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Application of a novel radiative transfer scheme in the context of core collapse

vergrößern: Figure 1
Figure 1: Collapse of a subvirial core of mass 150 M with a seeded turbulent velocity field set to a virial parameter α=0.14. From left to right column density, Σ, gas temperature, T, dust temperature, Tdust, and infrared radiation intensity, Jrad, are shown. In the early stage of the simulation gas is heated by compression in the form of pdV work, gas-dust coupling heats up the dust, which radiates with increasing temperature. In the course of the simulation, through gravitational collapse, young stellar objects arise, which heat up the environment and become the principal source of radiation. The simulation, as shown here, evolves to about 0.3 free fall times which corresponds to about 12.6 kyr. By that time 2 stellar objects have formed, a 10 M star and 0.5 M protostar.


Andre Klepitko

Solving radiative transfer in numerical simulations demands an enormous amount of computational resources. Similar to gravity, the effects of radiation act over long distances. In order to solve problems of this kind, one must therefore consider the entire computational domain. This poses a problem for most algorithms designed to run on parallel hardware configurations, making communication a non-negligible part of the computing process.

In the case where we want to model radiation from dust, we have emission and absorption ongoing in all parts of our computational domain. To tackle this problem we employ a backwards ray-tracing scheme allowing us to efficiently probe the entire domain from every point in space. In return we are able to solve multiple long range effects such as gravity, ionising radiation and, with recent work, infrared radiation.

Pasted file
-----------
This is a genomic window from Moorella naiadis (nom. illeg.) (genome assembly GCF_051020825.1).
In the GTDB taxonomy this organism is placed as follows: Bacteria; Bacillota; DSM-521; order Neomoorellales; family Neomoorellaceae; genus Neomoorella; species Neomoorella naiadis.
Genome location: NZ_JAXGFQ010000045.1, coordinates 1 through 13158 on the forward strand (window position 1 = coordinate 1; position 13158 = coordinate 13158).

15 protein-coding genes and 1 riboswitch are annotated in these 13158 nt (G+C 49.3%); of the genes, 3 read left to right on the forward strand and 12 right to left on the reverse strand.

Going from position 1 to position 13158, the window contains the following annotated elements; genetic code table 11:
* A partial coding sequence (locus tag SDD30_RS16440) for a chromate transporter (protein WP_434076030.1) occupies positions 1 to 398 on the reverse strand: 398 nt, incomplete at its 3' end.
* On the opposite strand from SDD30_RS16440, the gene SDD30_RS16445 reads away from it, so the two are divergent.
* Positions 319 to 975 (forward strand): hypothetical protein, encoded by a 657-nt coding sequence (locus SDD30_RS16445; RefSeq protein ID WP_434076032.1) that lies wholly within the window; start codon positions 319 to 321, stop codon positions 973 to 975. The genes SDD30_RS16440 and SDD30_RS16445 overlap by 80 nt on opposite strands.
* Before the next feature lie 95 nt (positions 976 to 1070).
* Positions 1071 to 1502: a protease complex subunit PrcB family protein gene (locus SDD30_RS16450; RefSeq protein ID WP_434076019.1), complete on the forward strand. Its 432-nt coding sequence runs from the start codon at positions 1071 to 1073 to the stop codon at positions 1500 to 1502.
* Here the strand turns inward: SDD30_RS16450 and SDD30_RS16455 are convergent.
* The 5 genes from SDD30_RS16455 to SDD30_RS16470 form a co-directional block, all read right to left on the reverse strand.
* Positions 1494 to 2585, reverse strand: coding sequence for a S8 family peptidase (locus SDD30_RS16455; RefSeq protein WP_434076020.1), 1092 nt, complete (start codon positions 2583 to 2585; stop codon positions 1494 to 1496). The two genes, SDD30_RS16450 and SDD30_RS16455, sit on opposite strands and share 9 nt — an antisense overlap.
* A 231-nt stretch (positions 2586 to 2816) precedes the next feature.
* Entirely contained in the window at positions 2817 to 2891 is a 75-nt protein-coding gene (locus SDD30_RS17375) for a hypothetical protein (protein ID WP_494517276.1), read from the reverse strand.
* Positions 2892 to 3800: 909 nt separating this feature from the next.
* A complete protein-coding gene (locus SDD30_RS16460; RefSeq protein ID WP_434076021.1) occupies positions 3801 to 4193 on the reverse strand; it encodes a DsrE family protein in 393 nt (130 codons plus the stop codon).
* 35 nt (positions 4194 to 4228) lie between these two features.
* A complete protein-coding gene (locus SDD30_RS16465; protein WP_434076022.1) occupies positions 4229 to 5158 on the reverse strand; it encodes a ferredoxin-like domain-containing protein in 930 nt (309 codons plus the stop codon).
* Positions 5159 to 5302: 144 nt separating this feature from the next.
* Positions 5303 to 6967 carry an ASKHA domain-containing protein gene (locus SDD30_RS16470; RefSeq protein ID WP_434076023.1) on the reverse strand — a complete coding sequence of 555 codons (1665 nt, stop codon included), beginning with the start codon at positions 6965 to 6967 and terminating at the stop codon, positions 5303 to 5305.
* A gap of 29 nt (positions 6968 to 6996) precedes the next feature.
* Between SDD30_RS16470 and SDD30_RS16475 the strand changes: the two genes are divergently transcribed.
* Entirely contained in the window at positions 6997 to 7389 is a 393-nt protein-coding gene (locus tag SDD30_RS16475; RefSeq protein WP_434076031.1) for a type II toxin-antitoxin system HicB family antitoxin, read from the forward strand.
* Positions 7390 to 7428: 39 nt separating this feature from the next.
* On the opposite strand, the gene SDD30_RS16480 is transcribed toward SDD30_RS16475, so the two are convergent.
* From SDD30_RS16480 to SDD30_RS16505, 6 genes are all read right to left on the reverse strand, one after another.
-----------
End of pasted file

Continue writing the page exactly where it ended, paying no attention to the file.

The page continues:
Figure 1 shows an astrophysical application of the new scheme where we have modelled the collapse of a subvirial 150 M core seeded with an initial turbulent velocity field. Displayed from left to right are column density, gas temperature, dust temperature and the local infrared radiation field intensity. On the upper left of Figure 1 one can find information about the current time displayed in units of free fall time and the number of sink particles present in the simulation. Each sink particle represents a stellar object which is a principal source of radiation heating its surroundings. The simulation is still ongoing and reaches 0.3 tff.

By feeding the radiation intensity into our chemistry network, we were able to improve our modeling of dust thermodynamics. This will allow for new ways to investigate the role of dust cooling for astrophysical processes. Furthermore, we are able to compute radiation pressure on dust and the role dust plays in boosting radiation pressure by re-emission.

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